I had the opportunity to attend last week’s “The Evolution of Corporate Philanthropy Conference: Building Value, Creating Change,” hosted by MCF.
- Of the 100 largest economies in the world, 51% are corporations and only 49% are countries.
- 40% of all current U.S. federal workers will retire in the next few years.
- Governments can no longer fill all of the gaps; government debt is high worldwide, business is often more trusted than government, and social issues are becoming more of a shared responsibility.
And, then he asked a question: “What’s the impact of corporate philanthropy in Minnesota?”
The room was filled with community affairs and foundation leaders from Target, Best Buy, IBM, Medtronic, Ameriprise Financial, General Mills, Wells Fargo and elsewhere, but the room was silent. No one had an answer.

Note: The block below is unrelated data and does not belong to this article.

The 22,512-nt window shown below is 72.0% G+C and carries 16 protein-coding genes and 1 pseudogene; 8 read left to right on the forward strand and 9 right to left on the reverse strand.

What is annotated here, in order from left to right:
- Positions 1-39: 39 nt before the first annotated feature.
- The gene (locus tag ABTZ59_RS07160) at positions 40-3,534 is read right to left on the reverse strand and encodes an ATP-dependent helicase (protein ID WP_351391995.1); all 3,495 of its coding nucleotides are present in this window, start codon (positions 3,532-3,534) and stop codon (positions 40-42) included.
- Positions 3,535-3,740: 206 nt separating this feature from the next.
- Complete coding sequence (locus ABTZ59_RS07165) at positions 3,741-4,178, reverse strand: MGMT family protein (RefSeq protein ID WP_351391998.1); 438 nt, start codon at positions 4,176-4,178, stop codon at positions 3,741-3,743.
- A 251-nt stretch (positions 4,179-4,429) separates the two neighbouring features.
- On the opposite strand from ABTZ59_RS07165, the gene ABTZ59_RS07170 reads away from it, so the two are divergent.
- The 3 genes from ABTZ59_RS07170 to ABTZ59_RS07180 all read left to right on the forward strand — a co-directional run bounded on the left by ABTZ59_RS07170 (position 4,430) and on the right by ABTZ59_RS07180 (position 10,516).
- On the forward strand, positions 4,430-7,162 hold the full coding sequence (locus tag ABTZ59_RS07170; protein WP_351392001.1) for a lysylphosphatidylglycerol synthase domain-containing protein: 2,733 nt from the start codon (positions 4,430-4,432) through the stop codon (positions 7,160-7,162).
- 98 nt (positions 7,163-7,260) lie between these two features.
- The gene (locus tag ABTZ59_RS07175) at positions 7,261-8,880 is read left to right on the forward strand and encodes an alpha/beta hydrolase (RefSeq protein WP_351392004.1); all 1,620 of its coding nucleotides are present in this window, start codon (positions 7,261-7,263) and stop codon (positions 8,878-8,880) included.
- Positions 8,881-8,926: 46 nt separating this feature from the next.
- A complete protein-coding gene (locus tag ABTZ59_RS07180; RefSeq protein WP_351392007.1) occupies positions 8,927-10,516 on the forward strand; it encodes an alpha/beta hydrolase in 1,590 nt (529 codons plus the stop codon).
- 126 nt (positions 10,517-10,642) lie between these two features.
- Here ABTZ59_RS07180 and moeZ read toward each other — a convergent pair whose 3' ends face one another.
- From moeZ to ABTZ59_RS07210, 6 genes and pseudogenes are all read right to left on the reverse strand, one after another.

Every foundation and giving program knows what they fund, some can measure the outcomes of their own giving, but no one offered any ideas on the sum total of their efforts – past, present or future – or mentioned a good (or consistently used) way to measure results.
Pinney didn’t have an answer either, but he believes corporate philanthropy must evolve from being about the money to being about “managing the money to achieve results.”
He says corporate grantmakers must lead corporate philanthropy until it is truly and completely integrated with the business strategy.
He gave good examples of businesses that are further along than most in these efforts, including IBM, Cisco and Starbucks. See slides 33, 34 and 35 of Pinney’s presentation for examples of how they are creating and incorporating shared value into their giving and business models.
Stay tuned, I plan to blog about other interesting ideas discussed at the conference. And, if you were there, please add your own views.
- Susan Stehling, communications associate